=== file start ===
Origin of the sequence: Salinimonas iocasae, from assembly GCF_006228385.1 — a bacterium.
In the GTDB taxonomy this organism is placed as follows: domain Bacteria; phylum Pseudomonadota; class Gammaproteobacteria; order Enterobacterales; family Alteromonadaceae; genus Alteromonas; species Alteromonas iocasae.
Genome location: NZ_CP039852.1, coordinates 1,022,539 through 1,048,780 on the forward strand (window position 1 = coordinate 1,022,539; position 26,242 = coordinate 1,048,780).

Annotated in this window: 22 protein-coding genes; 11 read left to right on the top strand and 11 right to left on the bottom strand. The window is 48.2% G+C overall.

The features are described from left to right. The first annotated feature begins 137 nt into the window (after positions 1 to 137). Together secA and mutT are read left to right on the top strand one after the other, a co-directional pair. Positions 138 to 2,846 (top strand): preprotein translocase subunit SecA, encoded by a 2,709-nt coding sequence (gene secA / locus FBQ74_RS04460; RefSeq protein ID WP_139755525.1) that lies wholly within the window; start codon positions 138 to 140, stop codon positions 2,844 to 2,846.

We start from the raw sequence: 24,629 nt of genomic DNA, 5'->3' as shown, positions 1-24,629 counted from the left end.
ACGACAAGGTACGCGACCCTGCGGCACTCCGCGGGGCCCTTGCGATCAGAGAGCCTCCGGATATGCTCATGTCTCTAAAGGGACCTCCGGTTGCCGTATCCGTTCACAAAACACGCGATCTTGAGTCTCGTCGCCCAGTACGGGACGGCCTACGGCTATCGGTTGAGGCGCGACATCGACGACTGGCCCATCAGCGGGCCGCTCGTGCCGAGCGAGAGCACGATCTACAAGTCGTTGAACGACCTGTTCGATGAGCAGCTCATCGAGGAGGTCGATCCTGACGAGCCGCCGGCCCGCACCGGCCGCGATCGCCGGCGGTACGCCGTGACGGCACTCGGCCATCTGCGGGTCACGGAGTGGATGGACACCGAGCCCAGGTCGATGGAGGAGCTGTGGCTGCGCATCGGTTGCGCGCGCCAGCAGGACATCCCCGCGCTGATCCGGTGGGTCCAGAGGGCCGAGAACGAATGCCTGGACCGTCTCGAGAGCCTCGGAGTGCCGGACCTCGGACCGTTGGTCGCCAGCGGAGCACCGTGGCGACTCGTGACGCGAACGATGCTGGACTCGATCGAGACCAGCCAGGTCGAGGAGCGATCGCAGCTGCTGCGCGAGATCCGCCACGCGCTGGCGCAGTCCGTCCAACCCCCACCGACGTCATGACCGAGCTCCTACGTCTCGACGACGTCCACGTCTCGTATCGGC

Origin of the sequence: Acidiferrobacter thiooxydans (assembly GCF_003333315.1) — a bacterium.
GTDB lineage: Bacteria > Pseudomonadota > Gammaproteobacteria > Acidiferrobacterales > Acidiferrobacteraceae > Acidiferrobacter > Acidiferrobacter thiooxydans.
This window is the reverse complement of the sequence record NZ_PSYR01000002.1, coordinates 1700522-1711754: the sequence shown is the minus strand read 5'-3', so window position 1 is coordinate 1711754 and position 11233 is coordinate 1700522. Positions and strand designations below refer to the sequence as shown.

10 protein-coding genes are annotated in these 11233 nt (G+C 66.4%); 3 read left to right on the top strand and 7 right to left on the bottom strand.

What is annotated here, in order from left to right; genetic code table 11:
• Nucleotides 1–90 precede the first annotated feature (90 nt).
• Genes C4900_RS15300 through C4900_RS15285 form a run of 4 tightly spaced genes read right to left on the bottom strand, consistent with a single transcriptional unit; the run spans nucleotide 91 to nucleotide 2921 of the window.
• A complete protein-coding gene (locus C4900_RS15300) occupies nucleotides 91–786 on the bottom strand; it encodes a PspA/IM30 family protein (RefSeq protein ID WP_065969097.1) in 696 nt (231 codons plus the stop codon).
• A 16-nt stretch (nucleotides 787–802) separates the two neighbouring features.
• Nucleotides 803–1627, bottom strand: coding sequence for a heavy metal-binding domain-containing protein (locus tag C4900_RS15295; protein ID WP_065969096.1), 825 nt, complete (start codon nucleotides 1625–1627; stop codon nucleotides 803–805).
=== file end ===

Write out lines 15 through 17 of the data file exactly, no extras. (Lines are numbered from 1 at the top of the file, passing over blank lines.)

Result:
• A complete protein-coding gene (locus C4900_RS15300) occupies nucleotides 91–786 on the bottom strand; it encodes a PspA/IM30 family protein (RefSeq protein ID WP_065969097.1) in 696 nt (231 codons plus the stop codon).
• A 16-nt stretch (nucleotides 787–802) separates the two neighbouring features.
• Nucleotides 803–1627, bottom strand: coding sequence for a heavy metal-binding domain-containing protein (locus tag C4900_RS15295; protein ID WP_065969096.1), 825 nt, complete (start codon nucleotides 1625–1627; stop codon nucleotides 803–805).